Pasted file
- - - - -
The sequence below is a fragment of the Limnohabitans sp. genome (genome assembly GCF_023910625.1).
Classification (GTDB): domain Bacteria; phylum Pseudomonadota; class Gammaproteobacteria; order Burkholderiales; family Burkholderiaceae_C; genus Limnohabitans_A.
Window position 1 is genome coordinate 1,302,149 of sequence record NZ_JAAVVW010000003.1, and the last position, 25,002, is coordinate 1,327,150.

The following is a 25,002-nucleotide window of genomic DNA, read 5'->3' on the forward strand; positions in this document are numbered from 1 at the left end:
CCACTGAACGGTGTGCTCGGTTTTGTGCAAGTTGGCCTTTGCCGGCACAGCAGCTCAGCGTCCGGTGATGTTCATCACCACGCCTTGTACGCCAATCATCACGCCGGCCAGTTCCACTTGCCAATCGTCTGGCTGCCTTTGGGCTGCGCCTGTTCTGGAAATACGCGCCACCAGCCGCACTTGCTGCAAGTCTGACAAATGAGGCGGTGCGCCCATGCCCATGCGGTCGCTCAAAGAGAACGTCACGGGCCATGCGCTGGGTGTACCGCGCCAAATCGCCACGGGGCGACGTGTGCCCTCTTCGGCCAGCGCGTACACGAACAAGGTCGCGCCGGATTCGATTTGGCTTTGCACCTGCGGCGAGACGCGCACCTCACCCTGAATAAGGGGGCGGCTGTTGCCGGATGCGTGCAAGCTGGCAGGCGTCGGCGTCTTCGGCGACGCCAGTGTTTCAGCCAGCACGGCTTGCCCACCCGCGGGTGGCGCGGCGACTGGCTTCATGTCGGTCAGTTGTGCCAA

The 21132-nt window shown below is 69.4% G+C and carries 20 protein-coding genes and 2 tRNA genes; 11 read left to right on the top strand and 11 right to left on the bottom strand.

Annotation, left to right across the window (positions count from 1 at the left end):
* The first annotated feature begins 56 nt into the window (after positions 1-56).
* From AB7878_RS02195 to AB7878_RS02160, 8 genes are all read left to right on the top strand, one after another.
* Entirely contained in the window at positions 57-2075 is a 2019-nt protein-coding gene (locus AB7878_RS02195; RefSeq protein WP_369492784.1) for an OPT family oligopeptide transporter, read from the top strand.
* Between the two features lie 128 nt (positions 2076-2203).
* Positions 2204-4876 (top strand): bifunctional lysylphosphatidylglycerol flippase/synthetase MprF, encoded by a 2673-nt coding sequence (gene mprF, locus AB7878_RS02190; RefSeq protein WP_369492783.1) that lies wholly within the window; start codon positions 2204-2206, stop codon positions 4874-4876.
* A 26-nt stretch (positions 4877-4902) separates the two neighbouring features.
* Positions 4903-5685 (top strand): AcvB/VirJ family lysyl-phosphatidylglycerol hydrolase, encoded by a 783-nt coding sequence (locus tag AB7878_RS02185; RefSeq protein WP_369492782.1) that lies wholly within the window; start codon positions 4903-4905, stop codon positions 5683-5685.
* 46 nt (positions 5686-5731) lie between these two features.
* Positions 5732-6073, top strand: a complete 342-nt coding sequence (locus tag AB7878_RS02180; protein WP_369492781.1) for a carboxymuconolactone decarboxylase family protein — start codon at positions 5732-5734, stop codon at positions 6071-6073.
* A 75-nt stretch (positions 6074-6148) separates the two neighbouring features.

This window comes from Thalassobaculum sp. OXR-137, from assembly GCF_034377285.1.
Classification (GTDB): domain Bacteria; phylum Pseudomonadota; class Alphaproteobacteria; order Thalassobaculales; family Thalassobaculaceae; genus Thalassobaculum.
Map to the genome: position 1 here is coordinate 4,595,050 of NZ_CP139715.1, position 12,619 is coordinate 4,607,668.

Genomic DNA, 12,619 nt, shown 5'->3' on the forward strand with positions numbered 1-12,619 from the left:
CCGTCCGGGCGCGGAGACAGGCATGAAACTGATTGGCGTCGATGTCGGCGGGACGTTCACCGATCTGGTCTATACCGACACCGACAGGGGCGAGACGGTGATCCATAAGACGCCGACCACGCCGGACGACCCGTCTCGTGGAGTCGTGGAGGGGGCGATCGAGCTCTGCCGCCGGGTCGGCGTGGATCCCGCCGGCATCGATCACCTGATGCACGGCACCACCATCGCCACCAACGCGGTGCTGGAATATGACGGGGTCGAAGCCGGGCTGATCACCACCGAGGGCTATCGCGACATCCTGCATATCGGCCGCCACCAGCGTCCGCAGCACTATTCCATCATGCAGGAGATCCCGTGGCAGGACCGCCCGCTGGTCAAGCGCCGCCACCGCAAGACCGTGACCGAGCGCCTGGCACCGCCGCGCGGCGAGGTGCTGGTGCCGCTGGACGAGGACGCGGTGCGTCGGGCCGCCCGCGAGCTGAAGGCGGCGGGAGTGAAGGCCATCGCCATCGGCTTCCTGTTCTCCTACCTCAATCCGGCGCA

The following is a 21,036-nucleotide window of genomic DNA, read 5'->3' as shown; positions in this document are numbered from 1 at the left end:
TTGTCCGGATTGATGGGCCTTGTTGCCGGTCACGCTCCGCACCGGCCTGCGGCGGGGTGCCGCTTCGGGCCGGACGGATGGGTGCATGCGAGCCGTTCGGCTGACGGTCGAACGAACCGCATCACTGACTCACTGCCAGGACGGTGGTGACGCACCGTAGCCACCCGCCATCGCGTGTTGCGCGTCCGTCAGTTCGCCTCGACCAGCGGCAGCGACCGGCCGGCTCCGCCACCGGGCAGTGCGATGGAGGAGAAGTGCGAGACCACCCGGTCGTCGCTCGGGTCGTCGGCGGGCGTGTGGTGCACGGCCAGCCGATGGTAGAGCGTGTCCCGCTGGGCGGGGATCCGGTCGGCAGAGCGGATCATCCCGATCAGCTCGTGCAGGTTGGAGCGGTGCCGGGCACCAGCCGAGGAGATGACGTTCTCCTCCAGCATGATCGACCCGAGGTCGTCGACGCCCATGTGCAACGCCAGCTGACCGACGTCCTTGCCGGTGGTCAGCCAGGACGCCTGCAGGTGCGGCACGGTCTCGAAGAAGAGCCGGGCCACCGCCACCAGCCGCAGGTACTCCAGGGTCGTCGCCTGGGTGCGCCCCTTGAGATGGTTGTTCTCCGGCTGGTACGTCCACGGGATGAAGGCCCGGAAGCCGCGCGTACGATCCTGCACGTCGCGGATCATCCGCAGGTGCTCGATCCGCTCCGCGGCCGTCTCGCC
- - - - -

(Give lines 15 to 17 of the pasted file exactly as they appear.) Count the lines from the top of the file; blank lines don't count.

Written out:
* 46 nt (positions 5686-5731) lie between these two features.
* Positions 5732-6073, top strand: a complete 342-nt coding sequence (locus tag AB7878_RS02180; protein WP_369492781.1) for a carboxymuconolactone decarboxylase family protein — start codon at positions 5732-5734, stop codon at positions 6071-6073.
* A 75-nt stretch (positions 6074-6148) separates the two neighbouring features.